Here you will find a list of FAQs (general, and specific to mathematics and statistics software) compiled by SDS consultants as well as a list of helpful outside resources.
Choose "general" or a specific software package from the list below to be taken to the relevant FAQs.
These questions are frequently asked by our clients. Browse the category lists below periodically to check for new FAQs that may help answer your question. New questions and answers will be added to the bottom of each category list.
If you are a UT-affiliate (faculty, staff, or student of the UT system) and do not find the answer to your question here, please send us an email. We will do our best to answer your question. If you are not a UT-affiliate, we regret that we cannot answer your question.
Links to Outside Resources
SDS Statistical FAQs (this webpage).
A searchable index of questions frequently asked by our clients. Includes general statistical topics, as well as software-specific questions for AMOS, HLM, Lisrel, Minitab, Mplus, SAS, & SPSS.
A great resource for the majority of statistical tests and procedures. Includes a detailed write-up of each test and in most cases includes annotated SPSS output.
From Will G. Hopkins preface page: "I have written these pages for researchers and students in the sport and exercise sciences. I also hope to get hits from students and researchers struggling to understand stats in other disciplines." A great general introduction to basic statistical methods.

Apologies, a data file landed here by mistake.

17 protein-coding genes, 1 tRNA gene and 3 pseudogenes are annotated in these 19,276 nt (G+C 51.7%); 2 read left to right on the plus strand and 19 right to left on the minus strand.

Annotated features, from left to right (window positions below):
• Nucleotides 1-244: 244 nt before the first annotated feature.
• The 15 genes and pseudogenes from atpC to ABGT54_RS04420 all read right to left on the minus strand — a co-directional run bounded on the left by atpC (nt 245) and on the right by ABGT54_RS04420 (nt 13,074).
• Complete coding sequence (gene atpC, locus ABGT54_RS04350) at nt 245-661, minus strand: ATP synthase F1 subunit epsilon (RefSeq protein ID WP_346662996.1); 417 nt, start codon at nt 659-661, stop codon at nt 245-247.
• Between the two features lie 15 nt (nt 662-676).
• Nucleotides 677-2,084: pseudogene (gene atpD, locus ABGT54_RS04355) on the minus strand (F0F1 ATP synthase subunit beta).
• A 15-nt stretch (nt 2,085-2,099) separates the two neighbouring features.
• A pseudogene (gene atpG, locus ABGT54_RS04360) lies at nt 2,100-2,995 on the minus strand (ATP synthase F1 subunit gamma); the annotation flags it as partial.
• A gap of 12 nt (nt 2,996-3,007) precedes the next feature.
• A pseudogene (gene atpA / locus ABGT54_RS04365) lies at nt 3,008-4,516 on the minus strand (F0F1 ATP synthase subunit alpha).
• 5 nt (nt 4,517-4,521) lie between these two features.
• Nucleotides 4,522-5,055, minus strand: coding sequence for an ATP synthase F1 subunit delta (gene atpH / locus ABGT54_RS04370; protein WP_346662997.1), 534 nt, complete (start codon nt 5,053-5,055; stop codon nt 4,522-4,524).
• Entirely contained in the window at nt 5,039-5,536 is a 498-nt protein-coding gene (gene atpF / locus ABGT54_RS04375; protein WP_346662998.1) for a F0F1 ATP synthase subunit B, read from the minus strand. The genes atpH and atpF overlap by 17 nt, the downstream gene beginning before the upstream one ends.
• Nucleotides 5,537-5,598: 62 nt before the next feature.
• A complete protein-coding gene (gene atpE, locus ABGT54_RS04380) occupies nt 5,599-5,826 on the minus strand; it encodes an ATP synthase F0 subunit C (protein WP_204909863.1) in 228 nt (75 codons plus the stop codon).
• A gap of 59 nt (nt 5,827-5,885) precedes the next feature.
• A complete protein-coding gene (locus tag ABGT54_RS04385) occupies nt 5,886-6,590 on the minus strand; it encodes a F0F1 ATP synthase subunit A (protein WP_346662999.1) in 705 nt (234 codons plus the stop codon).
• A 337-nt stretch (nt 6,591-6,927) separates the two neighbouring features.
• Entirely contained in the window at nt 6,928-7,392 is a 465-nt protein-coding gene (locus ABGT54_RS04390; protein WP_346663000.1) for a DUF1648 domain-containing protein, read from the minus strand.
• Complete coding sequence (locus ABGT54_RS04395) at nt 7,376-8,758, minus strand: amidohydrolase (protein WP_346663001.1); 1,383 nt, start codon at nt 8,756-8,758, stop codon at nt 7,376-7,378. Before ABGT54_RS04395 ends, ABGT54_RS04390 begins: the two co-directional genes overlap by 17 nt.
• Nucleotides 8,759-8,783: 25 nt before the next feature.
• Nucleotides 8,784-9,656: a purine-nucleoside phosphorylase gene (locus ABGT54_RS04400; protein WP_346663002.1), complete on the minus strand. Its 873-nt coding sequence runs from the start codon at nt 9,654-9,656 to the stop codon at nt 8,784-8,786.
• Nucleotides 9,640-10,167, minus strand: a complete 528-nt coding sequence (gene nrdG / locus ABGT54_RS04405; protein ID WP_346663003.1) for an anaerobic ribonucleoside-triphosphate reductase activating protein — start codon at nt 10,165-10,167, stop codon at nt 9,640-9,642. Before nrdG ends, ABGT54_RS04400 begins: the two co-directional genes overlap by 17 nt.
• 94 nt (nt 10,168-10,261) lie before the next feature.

Another good resource for explanations of several statistical tests and several statistical packages including HLM, Mplus, SPSS, Stata, R and SAS. This page also has chapter datasets from a few popular statistical texts.
Data Management at UT A site from the UT Libraries, covering the benefits (and requirements) of good data management. Links and information on Data Managment Plans, Data Repositories, and best practices.
Sponsored by the University of Michigan, the Inter-University Consortium for Political and Social Research is a great place to look for primary source datasets.
David Kenny has a great website that does a good job at explaining the general concepts and rationale of standard mediation accomplished through regression techniques. Also see the Moderation and Mediation Help Center for an easy mediation calculator for three variables.
This site uses the techniques outlined in Aiken & West (1991) to graph regression interactions for OLS, HLM, and Latent Curve models.
A bibliographic database of applied and theoretical statistical literature from the University of Wisconsin at Madison.